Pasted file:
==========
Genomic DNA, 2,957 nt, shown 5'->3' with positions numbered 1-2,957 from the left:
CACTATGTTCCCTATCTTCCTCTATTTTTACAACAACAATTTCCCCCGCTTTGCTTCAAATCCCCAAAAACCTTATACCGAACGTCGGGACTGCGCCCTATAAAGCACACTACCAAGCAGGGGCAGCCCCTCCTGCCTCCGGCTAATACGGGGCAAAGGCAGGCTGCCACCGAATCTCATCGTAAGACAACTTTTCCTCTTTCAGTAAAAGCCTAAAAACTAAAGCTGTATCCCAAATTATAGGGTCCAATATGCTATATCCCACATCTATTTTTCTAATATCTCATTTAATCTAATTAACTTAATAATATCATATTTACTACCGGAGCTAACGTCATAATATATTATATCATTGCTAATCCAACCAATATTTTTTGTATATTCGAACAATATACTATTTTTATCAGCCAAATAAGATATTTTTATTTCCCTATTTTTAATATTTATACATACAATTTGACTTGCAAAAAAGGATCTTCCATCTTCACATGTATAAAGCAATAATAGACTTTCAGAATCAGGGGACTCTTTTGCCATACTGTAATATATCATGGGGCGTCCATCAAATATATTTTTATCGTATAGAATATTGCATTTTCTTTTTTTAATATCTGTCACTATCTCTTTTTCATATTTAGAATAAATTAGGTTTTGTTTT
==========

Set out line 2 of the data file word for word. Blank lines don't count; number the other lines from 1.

CACTATGTTCCCTATCTTCCTCTATTTTTACAACAACAATTTCCCCCGCTTTGCTTCAAATCCCCAAAAACCTTATACCGAACGTCGGGACTGCGCCCTATAAAGCACACTACCAAGCAGGGGCAGCCCCTCCTGCCTCCGGCTAATACGGGGCAAAGGCAGGCTGCCACCGAATCTCATCGTAAGACAACTTTTCCTCTTTCAGTAAAAGCCTAAAAACTAAAGCTGTATCCCAAATTATAGGGTCCAATATGCTATATCCCACATCTATTTTTCTAATATCTCATTTAATCTAATTAACTTAATAATATCATATTTACTACCGGAGCTAACGTCATAATATATTATATCATTGCTAATCCAACCAATATTTTTTGTATATTCGAACAATATACTATTTTTATCAGCCAAATAAGATATTTTTATTTCCCTATTTTTAATATTTATACATACAATTTGACTTGCAAAAAAGGATCTTCCATCTTCACATGTATAAAGCAATAATAGACTTTCAGAATCAGGGGACTCTTTTGCCATACTGTAATATATCATGGGGCGTCCATCAAATATATTTTTATCGTATAGAATATTGCATTTTCTTTTTTTAATATCTGTCACTATCTCTTTTTCATATTTAGAATAAATTAGGTTTTGTTTT